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Björk, Vulnicura, & Paddington Bear

Bjork&Paddington

The other day Lulu and I joined some friends to see the movie Paddington Bear in Brooklyn. I had planned to blog about the adorable young bear from Darkest Peru and his antics in another great destination, LONDON, but I got sidetracked as you will soon see. The movie was enjoyable, and turned out to be a whimsical, perhaps unintentional way to promote travel to London.

While waiting to enter the theater, there was a hushed excitement between the adults. The singer Björk was on line several people behind us, also waiting to nab good seats to watch the film.

“Björk?” I asked with doubt. “The ethereal musical artist from Iceland? At a kids’ movie in Brooklyn on a Sunday afternoon, waiting in line with us ordinary people?” That seemed implausible.

Sure enough, it was she. She ended up sitting two rows in front of us, presumably with her daughter. After leaving the movie, I remembered reading a headline recently on the music site Pitchfork about her as “The Invisible Woman.” This could not be further from the truth, of course, and after a quick search on my phone, I discovered just days before she had released a new album.

Yesterday, as I prepared to hunker down for the record-breaking-snowstorm-that-wasn’t, I skimmed the New York Times and on their “suggested listening list” for their snowed-in readers was her new album Vulnicura. I bought it, and looked again for that Pitchfork interview to read. (So worth the read, I’ve included the link.)

I learned that her latest album is yet another musical triumph, in her long history of influential work. But to my surprise, it is also a very personal album, as she sings painfully about the dissolution of her relationship with the artist Matthew Barney, the devastation to her family, and her loss.

One particular paragraph of this article, written by Jessica Hopper, stood out to me:

“As much as this record is about him, it is also about Björk returning to herself. In motherhood, one quite literally becomes a vessel—a role that often continues postpartum. The young family takes precedence, and ambition takes a back seat; a mother can become the net around her loved ones, their needs veiling her own. It is the natural exile of domestic life. And it is a strange and powerful thing to imagine that one of the most singular vocalists in modern music could lose the tether, just like any of us. But here, Björk opens up about coming back to music from such a scene, filling her house and her days with loud songs.”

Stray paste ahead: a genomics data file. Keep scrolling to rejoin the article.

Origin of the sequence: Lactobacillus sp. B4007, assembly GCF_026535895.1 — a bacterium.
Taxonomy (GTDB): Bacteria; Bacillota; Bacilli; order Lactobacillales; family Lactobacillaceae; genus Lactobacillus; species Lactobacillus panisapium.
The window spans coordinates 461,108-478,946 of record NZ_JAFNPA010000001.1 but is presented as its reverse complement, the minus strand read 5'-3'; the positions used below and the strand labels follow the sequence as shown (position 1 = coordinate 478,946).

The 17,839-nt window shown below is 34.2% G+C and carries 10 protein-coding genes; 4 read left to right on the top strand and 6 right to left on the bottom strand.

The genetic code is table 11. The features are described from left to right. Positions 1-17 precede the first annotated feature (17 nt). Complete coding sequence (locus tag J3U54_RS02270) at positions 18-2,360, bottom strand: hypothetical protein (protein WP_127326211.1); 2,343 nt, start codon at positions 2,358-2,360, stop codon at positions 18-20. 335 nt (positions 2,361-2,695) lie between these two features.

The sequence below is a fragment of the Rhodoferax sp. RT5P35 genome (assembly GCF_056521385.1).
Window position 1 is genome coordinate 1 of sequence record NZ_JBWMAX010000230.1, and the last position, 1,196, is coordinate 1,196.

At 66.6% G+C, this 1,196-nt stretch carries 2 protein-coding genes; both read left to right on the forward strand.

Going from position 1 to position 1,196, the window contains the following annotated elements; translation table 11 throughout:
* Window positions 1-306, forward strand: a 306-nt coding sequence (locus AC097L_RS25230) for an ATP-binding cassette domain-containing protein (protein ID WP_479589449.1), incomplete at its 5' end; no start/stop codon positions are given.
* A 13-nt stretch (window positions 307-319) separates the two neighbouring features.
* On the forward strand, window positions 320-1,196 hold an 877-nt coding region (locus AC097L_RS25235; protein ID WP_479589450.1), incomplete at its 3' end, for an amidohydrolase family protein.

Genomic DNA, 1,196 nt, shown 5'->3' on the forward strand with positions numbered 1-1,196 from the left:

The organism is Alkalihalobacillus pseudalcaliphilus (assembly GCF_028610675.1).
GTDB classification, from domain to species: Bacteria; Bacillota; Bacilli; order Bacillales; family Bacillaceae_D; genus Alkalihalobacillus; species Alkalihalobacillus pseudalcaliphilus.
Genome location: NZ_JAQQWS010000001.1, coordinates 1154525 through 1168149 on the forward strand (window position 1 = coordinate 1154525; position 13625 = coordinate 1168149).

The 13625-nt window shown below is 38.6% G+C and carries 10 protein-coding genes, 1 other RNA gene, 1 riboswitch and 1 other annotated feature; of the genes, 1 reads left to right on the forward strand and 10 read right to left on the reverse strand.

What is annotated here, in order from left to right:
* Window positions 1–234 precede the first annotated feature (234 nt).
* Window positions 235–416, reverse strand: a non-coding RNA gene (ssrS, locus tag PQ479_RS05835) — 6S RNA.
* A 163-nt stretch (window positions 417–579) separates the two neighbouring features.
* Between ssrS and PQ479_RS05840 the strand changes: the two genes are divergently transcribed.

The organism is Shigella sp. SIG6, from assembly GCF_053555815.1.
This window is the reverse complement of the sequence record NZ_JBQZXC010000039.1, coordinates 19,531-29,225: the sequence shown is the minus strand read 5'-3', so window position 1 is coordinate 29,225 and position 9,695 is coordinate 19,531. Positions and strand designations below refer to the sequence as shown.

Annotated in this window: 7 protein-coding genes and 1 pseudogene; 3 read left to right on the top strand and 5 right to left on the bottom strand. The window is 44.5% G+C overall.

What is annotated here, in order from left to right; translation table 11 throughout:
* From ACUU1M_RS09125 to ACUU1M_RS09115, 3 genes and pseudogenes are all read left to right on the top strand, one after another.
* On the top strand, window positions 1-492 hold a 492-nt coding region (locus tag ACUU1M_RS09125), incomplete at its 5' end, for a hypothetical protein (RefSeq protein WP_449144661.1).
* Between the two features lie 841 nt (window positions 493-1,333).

These lines were like catnip to me. And it altered my perspective on Björk and her music, as subjects we relate to as individuals tend to do. I always admired her as an artist, her music, even as an actress in her incredible role in the 2000 film Dancer in the Dark. But reading about her as a mother coming back to her identity, after mourning the loss of love and the death of her family which she valued dearly– well not only was it familiar, but it also humanized Björk as a person.

Death of her family. She actually uses those words in the song “Family.” Death sounds like an extreme word to use, but I knew that exact feeling of mourning over family lost, with which I grappled for the first years of Lulu’s life.

So this album hits close to home. But other than the powerful lyrics, the music itself is a beautiful mix of grandiose strings and eclectic electronic beats. At moments the music sounds heroic, at the same time the lyrics can be heart-wrenching– an intoxicating combination. And to give an idea of its orchestral impact, she will be performing in March at Carnegie Hall here in New York City. Carnegie Hall, that marvel of acoustics! I hope to sit in that audience and be transported by hearing her perform live.

An explorer bear who takes himself halfway around the world for adventure, and an artist whose recent creativity was inspired by changes to her identity after loss and motherhood. Who knew a Sunday afternoon could bring two random subjects together, yet both so near and dear to my heart?

Vulnicura is now available on iTunes.

Paddington Bear is now in theaters.

Mambukal Mountain, The Philippines

Waterfall at Mambukal Mountain from Travels With Lulu on Vimeo.

As we are nearing the official start of winter, my mind is brought back to Southeast Asia, specifically to the Philippines. It was deliciously hot when we visited last winter– which inspired me to armchair travel today back to Mambukal Mountain.